DOR projecting quarter million increase in costs for postage

  

JEFFERSON CITY, Mo. — The Missouri Department of Revenue is projecting postage costs to increase by as much as a quarter million dollars.

In correspondences, obtained by the Missouri Times through a sunshine request, the Department of Revenue cited a “budgetary impact of the postage rate increase for FY19 is estimated to be $200,000 – $250,000” based on FY 2017 department mail volumes.

The United States Postal Service increased the price of stamps on January 21, 2018. Mailing services increased nearly 2 percent; $0.49 to $0.50 for first class mail, $0.46 to $0.47 for metered mail and $0.34 to $0.35 for postcards.

In an email exchange stemming from the state’s chief operating officer asking cabinet members to look for ways to reduce their budget, the Department of Revenue originally proposed a $500,000 postage restriction for FY 2019 but later revised the figure.

“Due to the January 21, 2018 postage rate increase, I recommend a $250,000 postage restriction for FY19,” the email said.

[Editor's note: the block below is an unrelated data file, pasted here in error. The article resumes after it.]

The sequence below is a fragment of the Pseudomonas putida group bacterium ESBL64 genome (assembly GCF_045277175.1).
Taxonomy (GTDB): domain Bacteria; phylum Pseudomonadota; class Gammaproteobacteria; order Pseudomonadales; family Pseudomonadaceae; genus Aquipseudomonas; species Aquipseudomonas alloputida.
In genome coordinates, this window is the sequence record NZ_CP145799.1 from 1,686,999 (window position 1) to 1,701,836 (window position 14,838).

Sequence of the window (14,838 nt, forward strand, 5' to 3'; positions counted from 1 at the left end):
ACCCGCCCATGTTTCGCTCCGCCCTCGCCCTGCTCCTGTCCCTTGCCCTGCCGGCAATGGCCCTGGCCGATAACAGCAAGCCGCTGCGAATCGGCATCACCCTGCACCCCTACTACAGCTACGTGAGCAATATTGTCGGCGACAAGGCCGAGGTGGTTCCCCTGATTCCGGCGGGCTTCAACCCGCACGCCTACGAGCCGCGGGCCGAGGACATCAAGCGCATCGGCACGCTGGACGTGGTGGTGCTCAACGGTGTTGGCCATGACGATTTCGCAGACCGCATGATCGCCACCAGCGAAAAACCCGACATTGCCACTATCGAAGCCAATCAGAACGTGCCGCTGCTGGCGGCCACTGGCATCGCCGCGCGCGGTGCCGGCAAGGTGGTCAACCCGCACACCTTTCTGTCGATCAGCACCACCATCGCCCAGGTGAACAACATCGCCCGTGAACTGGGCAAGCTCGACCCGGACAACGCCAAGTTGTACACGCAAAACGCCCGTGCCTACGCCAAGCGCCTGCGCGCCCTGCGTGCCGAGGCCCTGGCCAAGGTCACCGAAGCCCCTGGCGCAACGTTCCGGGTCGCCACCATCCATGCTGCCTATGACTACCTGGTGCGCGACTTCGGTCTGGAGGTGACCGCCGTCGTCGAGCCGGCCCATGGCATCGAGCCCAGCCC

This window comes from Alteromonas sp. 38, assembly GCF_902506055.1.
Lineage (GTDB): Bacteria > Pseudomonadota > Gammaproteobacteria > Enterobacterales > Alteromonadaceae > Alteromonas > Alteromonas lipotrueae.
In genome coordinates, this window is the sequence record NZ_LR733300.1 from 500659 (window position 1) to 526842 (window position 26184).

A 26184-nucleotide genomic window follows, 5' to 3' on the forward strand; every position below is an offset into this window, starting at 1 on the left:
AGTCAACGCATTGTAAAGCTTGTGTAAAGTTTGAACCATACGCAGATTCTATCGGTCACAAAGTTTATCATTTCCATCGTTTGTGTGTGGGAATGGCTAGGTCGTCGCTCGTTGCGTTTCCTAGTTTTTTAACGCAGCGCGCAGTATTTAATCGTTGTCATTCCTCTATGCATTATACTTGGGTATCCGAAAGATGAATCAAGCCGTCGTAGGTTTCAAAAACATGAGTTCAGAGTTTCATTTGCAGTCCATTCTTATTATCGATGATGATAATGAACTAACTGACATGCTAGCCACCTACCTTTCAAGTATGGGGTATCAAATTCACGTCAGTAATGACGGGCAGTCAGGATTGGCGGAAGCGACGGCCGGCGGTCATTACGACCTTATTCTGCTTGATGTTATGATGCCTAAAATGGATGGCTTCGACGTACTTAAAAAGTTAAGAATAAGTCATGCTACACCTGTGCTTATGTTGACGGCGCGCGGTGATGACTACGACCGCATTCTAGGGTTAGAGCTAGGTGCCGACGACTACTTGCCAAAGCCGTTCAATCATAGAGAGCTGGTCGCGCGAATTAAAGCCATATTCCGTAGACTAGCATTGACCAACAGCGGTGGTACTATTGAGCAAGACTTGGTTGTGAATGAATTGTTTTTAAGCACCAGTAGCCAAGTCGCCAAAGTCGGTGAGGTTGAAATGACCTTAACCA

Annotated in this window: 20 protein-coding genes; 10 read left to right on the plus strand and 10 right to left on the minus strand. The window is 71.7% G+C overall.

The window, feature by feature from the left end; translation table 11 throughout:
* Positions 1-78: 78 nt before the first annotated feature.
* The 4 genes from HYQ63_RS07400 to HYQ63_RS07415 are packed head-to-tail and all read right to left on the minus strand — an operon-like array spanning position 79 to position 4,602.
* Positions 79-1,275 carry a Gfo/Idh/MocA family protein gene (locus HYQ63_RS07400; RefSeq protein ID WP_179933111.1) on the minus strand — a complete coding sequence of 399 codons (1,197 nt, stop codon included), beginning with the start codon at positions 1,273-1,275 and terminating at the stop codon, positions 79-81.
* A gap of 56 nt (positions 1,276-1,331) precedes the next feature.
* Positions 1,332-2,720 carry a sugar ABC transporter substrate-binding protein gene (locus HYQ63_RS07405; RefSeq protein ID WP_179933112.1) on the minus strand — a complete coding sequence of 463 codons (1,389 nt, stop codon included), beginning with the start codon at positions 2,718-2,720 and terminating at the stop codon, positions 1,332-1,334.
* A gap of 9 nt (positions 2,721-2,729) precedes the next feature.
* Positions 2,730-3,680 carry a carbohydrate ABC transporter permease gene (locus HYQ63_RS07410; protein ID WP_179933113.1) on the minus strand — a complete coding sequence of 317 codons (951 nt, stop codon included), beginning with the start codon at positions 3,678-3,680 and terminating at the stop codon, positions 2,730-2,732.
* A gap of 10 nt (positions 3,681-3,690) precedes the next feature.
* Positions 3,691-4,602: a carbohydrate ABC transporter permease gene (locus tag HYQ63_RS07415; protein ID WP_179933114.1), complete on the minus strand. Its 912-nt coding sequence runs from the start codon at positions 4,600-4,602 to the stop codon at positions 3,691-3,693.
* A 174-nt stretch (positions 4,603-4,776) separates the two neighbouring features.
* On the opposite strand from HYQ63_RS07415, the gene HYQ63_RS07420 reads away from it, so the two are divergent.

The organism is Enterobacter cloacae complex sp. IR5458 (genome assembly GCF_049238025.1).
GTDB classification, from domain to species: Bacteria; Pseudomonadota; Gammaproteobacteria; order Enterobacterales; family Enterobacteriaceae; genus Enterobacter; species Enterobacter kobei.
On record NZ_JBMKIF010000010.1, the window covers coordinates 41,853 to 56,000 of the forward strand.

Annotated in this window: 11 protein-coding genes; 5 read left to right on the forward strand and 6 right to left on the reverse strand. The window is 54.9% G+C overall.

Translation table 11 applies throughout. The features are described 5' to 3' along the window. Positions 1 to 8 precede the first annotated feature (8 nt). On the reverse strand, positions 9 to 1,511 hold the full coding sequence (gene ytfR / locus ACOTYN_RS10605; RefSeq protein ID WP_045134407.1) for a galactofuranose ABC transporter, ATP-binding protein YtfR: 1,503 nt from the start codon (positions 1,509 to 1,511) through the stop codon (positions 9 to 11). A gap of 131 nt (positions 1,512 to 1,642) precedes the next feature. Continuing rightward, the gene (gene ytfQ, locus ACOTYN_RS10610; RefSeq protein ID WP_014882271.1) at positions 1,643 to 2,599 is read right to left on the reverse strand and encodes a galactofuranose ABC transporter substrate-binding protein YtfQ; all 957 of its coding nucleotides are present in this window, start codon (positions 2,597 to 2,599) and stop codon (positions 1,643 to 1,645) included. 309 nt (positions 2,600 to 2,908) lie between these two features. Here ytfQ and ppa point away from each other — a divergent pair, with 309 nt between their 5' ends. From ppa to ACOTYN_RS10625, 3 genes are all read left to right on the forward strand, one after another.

In the original reduction proposal, it states cutting the postage budget for the department would “reduce the DOR’s ability to absorb postage rate increases by the USPS and upgrade equipment to mail refunds, titles, and notices.”

The Department of Revenue has two inserting machines. One that can only process checks and notices, while the other can process checks, notices, and titles.

“The DOR does not have a backup machine to process titles,” the original budget worksheet states. “A new inserter costs $390,000. If the equipment cannot be replaced and the aging inserter requires maintenance, DOR would not be able to mail titles to Missouri citizens.”

The budget issues come as the state struggles to issue tax refunds on time.

In his budget proposal, Gov. Eric Greitens suggested the state take out a $250 million loan to pay tax returns on time. The idea was described as the equivalent of seeking an advance and that the state would have to pay it back with interest, but that they would make it “pretty close to cost neutral.”

Rep. Scott Fitzpatrick, Chairman of the House Budget Committee, shot down the idea saying, “We’re not going to do this.”